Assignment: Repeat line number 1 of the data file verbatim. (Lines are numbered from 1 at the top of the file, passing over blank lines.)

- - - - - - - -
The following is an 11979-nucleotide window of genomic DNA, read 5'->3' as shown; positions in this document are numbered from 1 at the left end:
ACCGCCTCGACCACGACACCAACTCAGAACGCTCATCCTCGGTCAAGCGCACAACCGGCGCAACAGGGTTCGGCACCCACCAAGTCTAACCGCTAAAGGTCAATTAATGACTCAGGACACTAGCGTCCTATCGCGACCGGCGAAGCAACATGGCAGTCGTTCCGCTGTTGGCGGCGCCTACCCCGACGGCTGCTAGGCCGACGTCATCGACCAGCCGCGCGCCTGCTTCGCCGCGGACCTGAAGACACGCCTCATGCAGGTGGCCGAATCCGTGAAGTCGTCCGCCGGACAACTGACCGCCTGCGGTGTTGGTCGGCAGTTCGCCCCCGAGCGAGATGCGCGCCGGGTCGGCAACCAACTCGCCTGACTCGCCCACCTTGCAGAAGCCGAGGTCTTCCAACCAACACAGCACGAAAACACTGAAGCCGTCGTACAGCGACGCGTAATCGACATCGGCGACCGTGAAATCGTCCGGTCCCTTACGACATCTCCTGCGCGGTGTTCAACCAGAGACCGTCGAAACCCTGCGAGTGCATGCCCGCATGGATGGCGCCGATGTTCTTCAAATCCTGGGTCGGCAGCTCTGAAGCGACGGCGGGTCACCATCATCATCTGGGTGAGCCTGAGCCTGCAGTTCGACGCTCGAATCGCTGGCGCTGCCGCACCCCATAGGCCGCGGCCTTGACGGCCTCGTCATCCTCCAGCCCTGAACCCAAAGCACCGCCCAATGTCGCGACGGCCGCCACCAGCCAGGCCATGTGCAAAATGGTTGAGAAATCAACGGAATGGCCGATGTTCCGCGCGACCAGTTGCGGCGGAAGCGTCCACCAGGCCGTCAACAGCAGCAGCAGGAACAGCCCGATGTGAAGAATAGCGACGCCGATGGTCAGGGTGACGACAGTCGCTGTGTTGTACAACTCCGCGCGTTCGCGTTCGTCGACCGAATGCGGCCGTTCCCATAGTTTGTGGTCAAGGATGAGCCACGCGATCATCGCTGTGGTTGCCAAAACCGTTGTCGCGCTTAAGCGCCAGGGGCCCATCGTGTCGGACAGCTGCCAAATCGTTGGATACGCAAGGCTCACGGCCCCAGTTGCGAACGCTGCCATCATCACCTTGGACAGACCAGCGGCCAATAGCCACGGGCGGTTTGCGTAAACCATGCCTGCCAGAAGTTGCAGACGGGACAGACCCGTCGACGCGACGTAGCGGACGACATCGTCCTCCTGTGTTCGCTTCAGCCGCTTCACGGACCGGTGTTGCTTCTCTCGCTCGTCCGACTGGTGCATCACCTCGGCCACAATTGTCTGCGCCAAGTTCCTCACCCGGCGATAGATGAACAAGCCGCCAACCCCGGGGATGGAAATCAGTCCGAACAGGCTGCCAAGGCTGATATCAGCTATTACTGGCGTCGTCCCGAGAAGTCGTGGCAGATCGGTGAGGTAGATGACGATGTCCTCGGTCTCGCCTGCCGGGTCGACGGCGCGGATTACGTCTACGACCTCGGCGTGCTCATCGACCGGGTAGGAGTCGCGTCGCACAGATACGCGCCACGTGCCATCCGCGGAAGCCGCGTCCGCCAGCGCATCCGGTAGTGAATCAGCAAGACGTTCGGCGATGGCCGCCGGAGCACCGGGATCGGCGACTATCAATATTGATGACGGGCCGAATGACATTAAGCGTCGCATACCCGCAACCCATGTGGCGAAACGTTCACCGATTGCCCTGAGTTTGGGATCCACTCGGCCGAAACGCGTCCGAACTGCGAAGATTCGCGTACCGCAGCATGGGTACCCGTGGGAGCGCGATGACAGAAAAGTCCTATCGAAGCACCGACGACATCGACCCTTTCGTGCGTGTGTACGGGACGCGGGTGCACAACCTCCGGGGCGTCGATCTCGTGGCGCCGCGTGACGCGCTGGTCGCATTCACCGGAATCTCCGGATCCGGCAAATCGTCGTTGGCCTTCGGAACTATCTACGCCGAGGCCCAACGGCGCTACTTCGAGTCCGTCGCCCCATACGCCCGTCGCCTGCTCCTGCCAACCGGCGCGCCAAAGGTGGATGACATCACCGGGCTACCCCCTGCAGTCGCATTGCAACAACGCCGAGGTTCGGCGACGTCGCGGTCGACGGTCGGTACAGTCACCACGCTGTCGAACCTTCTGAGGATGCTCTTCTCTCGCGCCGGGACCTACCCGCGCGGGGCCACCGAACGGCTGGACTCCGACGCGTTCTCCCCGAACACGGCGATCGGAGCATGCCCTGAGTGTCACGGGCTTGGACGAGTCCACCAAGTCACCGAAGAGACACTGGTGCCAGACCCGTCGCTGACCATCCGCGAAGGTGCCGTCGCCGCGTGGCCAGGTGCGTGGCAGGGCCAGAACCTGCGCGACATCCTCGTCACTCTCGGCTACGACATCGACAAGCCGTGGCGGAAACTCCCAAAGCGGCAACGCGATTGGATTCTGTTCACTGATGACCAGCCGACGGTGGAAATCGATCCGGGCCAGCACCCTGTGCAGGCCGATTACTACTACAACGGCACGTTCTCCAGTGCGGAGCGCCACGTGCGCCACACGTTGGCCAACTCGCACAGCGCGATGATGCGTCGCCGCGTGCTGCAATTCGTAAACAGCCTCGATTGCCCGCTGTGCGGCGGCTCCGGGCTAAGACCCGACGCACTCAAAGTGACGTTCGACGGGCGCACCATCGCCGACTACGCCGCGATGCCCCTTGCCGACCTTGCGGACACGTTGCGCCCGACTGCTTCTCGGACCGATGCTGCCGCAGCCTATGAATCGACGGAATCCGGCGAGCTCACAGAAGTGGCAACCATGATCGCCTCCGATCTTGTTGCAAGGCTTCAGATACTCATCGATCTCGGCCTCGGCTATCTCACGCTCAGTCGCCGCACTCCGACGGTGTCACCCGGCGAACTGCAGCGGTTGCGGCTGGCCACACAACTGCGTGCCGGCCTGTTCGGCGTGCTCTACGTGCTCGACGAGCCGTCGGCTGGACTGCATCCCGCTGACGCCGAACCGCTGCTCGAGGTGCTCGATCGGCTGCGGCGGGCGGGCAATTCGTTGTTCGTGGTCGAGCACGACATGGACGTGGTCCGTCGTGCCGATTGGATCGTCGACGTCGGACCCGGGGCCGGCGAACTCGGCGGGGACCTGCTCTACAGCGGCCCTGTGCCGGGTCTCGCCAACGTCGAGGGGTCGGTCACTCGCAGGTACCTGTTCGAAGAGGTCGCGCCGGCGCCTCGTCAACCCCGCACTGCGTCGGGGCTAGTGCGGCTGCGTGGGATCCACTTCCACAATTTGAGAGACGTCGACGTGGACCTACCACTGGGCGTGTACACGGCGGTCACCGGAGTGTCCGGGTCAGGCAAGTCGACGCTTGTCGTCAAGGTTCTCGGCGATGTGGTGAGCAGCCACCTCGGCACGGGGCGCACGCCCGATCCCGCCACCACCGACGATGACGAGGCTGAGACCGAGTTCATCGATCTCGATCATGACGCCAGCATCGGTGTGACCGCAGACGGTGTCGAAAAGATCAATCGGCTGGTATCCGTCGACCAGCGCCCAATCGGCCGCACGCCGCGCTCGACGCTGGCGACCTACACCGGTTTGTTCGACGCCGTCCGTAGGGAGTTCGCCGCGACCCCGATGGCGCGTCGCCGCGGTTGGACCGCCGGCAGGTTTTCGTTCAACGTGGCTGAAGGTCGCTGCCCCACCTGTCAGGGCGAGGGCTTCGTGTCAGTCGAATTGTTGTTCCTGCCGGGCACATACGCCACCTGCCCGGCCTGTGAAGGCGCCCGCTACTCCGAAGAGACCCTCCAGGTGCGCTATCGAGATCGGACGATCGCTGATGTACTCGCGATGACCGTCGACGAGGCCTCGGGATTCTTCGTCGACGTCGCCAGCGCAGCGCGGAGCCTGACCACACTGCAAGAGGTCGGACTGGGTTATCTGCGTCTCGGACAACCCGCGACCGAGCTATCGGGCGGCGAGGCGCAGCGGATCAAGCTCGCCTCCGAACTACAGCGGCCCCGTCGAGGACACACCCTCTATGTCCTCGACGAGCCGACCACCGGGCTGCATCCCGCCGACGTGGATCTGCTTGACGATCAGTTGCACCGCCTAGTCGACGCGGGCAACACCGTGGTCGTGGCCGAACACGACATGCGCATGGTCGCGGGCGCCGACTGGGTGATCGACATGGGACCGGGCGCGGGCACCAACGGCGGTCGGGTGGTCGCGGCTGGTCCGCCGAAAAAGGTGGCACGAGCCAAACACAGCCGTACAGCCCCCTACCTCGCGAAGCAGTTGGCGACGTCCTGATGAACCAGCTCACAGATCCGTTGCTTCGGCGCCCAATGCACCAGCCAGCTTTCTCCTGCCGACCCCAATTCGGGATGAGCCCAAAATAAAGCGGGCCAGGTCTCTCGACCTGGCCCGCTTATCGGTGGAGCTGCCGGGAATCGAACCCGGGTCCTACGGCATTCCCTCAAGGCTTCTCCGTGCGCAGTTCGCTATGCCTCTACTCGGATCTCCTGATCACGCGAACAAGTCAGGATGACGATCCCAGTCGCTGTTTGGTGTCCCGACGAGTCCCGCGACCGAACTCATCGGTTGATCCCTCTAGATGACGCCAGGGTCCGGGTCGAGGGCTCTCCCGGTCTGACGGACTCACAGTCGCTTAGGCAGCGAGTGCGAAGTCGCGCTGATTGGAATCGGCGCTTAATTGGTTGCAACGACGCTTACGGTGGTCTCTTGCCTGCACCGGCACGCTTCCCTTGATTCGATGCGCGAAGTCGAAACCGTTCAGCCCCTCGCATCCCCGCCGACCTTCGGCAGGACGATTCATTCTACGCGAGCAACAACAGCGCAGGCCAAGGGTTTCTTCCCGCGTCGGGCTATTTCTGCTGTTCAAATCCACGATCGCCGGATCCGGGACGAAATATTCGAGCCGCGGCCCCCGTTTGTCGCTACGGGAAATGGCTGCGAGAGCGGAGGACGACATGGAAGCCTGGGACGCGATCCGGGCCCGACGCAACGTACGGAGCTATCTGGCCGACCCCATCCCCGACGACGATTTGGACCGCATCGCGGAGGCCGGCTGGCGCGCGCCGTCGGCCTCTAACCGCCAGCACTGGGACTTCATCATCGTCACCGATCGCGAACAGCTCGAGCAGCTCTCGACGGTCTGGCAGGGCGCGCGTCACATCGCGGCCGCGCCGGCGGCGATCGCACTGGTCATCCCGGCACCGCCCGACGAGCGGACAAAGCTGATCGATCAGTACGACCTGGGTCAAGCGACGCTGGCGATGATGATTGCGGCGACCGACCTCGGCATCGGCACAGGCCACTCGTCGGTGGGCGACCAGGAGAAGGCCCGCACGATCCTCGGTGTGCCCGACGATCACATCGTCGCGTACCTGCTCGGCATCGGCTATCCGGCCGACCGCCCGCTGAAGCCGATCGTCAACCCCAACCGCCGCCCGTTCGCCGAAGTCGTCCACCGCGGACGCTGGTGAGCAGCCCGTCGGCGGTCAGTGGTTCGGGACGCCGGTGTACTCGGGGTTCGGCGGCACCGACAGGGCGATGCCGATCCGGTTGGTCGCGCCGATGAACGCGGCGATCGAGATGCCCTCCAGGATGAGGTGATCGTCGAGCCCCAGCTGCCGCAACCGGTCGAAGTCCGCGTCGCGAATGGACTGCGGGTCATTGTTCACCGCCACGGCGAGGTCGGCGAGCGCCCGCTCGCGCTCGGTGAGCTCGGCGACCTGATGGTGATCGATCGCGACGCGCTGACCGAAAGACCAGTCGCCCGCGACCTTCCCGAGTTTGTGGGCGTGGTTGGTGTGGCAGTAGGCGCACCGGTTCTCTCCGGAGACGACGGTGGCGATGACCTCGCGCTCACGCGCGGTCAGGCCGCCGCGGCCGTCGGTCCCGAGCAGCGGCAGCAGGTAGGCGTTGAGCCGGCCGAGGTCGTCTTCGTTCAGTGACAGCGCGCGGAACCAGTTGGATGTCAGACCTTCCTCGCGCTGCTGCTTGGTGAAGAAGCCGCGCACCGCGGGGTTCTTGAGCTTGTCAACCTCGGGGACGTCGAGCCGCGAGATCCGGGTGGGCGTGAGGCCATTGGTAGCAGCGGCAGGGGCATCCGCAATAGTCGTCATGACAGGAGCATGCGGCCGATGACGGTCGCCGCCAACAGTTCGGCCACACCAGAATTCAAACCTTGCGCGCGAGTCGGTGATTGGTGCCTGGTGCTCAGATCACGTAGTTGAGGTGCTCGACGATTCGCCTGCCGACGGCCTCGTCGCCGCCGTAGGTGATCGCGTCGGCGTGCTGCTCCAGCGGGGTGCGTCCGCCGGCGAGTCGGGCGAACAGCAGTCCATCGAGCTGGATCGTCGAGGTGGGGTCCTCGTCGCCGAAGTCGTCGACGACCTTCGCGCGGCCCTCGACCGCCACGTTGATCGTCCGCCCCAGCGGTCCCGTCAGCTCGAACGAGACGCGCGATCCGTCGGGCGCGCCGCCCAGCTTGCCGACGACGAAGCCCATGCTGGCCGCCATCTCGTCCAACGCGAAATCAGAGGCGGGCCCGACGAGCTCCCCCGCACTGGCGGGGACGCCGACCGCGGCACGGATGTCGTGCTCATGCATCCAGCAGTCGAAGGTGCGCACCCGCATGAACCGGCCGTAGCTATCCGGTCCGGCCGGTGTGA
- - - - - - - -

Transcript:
The following is an 11979-nucleotide window of genomic DNA, read 5'->3' as shown; positions in this document are numbered from 1 at the left end: